The future of manufacturing will probably rely heavily on 3D printing. If you aren’t yet familiar with the process, Wikipedia defines 3D printing or “Additive manufacturing” as “a process of making a three-dimensional solid object of virtually any shape from a digital model. 3D printing is achieved using an additive process, where successive layers of material are laid down in different shapes.” The process is basically the opposite of traditional machining techniques that rely on cutting or drilling to remove material (a subtractive process).
It’s all very Star Trek. The uses for this technology seem endless. For example, you might remember the recent controversy in the news about The Liberator, the world’s first 3D printed gun.
Now, researchers from the University of Southern California have created a 3D printer that can build a 2,500 sq. ft. house–in 24 hours.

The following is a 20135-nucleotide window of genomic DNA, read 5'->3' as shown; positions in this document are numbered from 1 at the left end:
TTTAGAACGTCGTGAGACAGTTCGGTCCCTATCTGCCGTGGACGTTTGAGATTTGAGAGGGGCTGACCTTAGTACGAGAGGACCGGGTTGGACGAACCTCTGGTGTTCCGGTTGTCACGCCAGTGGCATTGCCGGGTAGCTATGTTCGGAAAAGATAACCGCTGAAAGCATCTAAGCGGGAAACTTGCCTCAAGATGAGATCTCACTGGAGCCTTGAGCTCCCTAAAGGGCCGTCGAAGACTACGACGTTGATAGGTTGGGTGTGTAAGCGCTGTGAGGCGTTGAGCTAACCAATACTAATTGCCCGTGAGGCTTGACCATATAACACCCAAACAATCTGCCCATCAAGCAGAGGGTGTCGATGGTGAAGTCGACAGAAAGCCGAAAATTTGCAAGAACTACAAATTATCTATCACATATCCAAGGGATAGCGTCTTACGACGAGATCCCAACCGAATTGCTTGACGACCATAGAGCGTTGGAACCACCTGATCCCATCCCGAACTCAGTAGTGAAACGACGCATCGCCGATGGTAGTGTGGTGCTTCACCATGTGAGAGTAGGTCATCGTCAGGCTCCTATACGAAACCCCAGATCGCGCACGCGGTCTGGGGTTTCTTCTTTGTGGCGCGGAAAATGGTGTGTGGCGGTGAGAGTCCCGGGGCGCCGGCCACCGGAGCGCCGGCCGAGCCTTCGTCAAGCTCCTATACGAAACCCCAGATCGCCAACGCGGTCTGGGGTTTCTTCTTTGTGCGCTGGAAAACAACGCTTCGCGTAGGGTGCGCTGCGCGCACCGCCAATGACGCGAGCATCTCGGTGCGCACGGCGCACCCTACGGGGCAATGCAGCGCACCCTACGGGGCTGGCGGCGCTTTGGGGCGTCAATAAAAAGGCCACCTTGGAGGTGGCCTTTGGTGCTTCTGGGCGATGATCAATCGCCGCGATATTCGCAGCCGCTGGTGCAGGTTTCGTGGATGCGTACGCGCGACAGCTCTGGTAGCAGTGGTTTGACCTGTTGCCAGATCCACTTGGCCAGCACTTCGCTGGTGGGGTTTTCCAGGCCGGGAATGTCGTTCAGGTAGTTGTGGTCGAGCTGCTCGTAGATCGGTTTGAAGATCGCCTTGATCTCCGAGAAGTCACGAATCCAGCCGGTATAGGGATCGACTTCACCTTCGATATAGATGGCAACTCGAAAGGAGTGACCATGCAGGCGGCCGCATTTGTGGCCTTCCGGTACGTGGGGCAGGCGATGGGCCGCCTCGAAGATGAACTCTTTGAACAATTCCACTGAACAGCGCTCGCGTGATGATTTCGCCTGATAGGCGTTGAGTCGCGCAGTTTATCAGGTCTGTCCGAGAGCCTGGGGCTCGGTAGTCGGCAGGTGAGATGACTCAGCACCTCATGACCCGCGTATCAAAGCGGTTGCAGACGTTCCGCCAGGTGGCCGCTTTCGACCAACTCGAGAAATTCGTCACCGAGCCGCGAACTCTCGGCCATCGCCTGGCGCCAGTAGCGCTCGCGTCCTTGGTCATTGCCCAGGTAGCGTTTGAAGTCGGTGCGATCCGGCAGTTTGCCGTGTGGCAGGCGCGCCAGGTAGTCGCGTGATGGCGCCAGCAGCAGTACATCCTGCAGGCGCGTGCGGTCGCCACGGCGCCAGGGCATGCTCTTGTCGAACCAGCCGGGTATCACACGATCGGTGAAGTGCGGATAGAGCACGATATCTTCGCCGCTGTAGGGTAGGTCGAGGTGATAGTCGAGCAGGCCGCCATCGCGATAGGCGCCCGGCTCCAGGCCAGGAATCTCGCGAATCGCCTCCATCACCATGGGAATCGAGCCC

To build the house, a giant robot with a hanging nozzle and a crane-mounted flexible arm layers concrete over a foundation. The robot is guided by a computer-generated pattern. The layers eventually shape into walls, complete with all the conduits for electricity, plumbing, HVAC or other utilities.
The researchers hope that in the future the robots could be used to build emergency shelter for disaster relief or to create affordable housing.
To learn more, check out “The 3D Printer That Can Build a House in 24 hours” over at MSN, which includes an illustration of the robot.
— M Weber